MY DEAR WIFE EDA KALUA HAS GONE.
MRS. EDA KALUA.
Mr. Solomon Hanohano, Aloha oe:— Please insert in an open space of the columns of the pride of the Hawaiian people, the Kuokoa newspaper, the telephone wire that announces the news to the four corners of the earth, so that the older siblings, younger siblings, the brothers, and the parents who live from where the sun rises at Kumukahi until where the sun sets at the surface of the sea at Lehua, will hear of this sad bundle of aloha placed above.
Like the flash of lightning announcing the word all over, to the Lupua wind of Wainiha and the Beloved Bosom of Makana until the pouring rains of Hanalei, extending beyond to the Moeahua wind of Kekaha, and the Waiulailiahi of Waimea, of the sad news of the death of my beloved wife.
Her body was weak and she was pregnant as well, and on this past Thursday, the 23rd of June, at one o’clock, she gave birth to a son, and from that Thursday after she gave birth until Monday, June 27, the angel of death entered and took her last breath at half past six in the purple morning of that Monday morning. She was upon the hands of her hanai parent, until her last breath flew off.
My beloved, my dear wife was born here in Wainiha on the 13th of June, 1902, from the loins of Malia (f) and Tai Fook (Chinese); she spent nineteen years breathing in the brisk air of this world, and some weeks more, and she returned to the place where all living things go.
Aloha for my wife, my companion, she left me, a widower, and her newborn son, without a mother; the two of us, and the parents, and the brothers and younger sisters mourn with sadness and grief on this side of the black river of death.
We were joined in the covenant of marriage at Waimea, Kauai, by the Rev. Samuel Nagata, on the fourth of September, 1920; therefore, we lived together for ten months when she left me.
O Papapaha [Pahapaha] lei of Polihale, you will no longer wreath my beloved with your beauty; O sounding sands of Nohili, my beloved will no longer hear your sounding like the strains of a violin. O Puukapele wind of Mana, no more will you gently blow on the lovely cheeks of my beloved; O coconuts of Kaunalewa, my beloved will no more see you waving in the wind.
O Moeahua wind of Kekaha, no more will my beloved hear the roar in the Kiawe forests of the birth land of her guardian, J. P. Kaapuwai. O Waiulailiahi of Waimea and Waikea of Makaweli, my beloved will no longer swim in your bracing waters; O Waipao, cold wind, no more will you pain the skin of my beloved, O Wahiawa in the cold Puukolu wind, no more will you gust upon the face of my beloved wife.
O Uanoe of Koloa, you no more will moisten the body of my beloved; O Uakenikeni of Lihue, you will not again drench the skin of my dearly beloved; O Pine forests of Nuhou, my beloved will not again see your leaves waving in the cold Kiu wind, where my beloved was raised to adulthood; aloha to that place where my beloved enjoyed and relaxed in the beauty of those valleys.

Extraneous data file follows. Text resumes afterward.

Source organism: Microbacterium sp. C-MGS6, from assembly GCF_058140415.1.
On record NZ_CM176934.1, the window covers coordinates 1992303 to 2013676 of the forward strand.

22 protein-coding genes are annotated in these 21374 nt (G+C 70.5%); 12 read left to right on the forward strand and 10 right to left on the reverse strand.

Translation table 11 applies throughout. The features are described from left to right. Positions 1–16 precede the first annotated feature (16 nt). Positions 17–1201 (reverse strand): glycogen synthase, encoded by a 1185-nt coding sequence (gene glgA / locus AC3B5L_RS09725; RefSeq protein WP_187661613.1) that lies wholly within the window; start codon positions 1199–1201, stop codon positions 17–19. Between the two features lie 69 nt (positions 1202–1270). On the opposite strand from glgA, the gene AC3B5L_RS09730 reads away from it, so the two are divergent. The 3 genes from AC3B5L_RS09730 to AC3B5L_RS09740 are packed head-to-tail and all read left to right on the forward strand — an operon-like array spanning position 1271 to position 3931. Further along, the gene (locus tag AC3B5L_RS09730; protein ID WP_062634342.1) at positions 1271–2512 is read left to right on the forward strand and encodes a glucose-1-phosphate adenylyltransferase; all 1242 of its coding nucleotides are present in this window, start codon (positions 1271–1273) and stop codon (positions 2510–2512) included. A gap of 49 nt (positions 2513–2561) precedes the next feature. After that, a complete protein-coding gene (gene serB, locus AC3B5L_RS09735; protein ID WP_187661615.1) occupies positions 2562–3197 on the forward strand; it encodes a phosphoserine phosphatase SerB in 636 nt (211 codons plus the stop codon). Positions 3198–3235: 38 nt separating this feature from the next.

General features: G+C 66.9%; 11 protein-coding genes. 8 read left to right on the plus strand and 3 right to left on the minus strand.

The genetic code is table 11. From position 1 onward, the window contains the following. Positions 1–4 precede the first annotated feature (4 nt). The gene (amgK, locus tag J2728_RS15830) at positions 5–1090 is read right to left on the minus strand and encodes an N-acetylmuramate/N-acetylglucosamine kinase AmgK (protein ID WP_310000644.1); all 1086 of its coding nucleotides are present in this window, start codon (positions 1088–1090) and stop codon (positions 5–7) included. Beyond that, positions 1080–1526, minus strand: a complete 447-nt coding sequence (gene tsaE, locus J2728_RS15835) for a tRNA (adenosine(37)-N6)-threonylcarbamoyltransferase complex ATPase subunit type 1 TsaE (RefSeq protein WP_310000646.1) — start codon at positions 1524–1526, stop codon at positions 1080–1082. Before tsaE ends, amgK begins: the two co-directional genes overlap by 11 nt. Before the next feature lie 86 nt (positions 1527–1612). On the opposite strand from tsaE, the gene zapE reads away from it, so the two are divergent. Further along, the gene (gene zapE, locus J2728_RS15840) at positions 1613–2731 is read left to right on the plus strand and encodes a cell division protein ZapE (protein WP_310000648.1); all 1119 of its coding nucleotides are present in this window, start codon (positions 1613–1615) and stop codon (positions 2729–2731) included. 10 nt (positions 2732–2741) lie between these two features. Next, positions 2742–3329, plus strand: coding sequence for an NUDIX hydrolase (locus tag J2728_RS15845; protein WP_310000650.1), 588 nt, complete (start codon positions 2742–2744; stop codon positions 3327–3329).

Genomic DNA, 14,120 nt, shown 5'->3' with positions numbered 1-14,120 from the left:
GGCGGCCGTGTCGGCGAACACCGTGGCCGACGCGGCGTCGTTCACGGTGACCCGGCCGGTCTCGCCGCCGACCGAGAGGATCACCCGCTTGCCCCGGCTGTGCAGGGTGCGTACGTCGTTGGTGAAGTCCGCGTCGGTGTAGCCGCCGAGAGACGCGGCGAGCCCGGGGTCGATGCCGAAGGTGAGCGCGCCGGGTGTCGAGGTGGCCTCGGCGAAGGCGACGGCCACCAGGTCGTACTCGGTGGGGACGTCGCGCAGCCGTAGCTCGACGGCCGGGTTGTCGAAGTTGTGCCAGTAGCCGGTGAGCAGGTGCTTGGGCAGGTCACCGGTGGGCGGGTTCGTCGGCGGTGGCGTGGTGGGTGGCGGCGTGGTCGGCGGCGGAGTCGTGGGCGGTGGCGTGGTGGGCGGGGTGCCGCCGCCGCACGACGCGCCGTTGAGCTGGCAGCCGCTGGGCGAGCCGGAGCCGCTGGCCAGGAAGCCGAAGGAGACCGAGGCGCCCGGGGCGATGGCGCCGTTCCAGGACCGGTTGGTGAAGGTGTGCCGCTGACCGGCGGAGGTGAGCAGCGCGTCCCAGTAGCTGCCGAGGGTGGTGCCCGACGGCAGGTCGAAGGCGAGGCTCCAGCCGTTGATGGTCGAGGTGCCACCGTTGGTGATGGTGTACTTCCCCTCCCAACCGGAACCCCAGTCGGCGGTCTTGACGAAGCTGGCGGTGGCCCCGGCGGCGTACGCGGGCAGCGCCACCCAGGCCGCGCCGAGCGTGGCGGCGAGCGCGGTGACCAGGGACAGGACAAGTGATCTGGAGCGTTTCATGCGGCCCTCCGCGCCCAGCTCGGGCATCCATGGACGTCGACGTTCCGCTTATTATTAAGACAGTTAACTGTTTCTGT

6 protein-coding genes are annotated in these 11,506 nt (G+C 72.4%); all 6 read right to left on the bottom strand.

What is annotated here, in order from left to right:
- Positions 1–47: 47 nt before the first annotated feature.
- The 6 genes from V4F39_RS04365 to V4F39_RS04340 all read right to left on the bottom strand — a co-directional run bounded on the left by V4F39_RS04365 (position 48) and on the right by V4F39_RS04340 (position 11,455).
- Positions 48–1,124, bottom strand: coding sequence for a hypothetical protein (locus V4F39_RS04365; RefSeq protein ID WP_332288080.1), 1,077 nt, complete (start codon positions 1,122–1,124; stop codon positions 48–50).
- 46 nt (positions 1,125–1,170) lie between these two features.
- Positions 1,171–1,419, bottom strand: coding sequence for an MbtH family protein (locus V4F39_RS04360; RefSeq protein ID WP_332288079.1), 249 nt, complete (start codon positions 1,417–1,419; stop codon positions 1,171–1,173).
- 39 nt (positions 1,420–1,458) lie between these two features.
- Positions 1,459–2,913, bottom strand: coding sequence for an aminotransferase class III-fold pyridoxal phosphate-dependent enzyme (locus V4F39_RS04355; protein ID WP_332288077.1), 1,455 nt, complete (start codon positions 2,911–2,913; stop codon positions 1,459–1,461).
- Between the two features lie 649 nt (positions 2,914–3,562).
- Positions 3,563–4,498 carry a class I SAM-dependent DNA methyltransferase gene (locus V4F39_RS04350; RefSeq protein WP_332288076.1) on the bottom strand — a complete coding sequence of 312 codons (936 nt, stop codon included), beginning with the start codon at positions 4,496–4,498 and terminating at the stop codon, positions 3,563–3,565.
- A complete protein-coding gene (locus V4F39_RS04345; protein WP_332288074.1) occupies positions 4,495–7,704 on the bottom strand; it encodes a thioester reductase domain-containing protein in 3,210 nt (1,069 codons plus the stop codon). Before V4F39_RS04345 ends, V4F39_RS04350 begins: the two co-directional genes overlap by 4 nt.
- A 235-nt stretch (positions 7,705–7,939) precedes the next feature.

Aloha to the parents, the elder sisters, the brothers, and the friends of my beloved wife, living in the peace of Kawailoa. O Kuaihelemoku, the loving mother of my wife who was garlanded in love by you all; you will no more see her, her face is hidden, she will not be seen, he has gone upon the dark path of Kane; he face is hidden, it is gone!
O Ahukini, the home where I lived with my beloved to seek our livelihood, no more will you see her. O Kalukaluokewa and Kealia of the inamai [??] fish, my beloved will not pass again upon your streets by automobile.
O Kalalea, sweet singer of Anehola, no more will my beloved see your green ridges; O kukui forest of Koolau, my beloved will no more rest in your shade; O two Kalihi and Puupoa in Hanalei in the sands of Mahamoku, my beloved will no more see your loving shores.
O Pouring rains of Hanalei, no more will your drops pour upon the body of my beloved; O Sands of Kealahula and the waters of Lumaha’i, my beloved will no more pass by your shores while fishing. O Lupua wind of Wainiha, buffeting Luluupali, no more will you blow coldly upon the skin of my beloved.
O Hala of Naue by the sea, my beloved will no longer walk upon your streets; O sands of Maninihola, hot in the sun, my beloved will no more walk on your beaches. O Beloved bosom of Makana, my beloved will no more smell the sweet fragrance of the Lauae; O waters of Kanaloa and Kapalae, no more will she gaze upon your dark regions.
With the close of this loving eulogy, I thank those who brought their bouquets of flowers to decorate the casket of my beloved wife.To Mrs. K. Kanehe, Mrs. Minehaha, Mr. M. M. Puulei, Mrs. Kaala, Mrs. H. Kalei and Mrs. Kakina and family.
I ask you all to please accept my thanks, and may God help us all with aloha, for it is He who giveth and He who taketh away, blessed be His name.
And the family.
(Kuokoa, 7/15/1921, p. 2)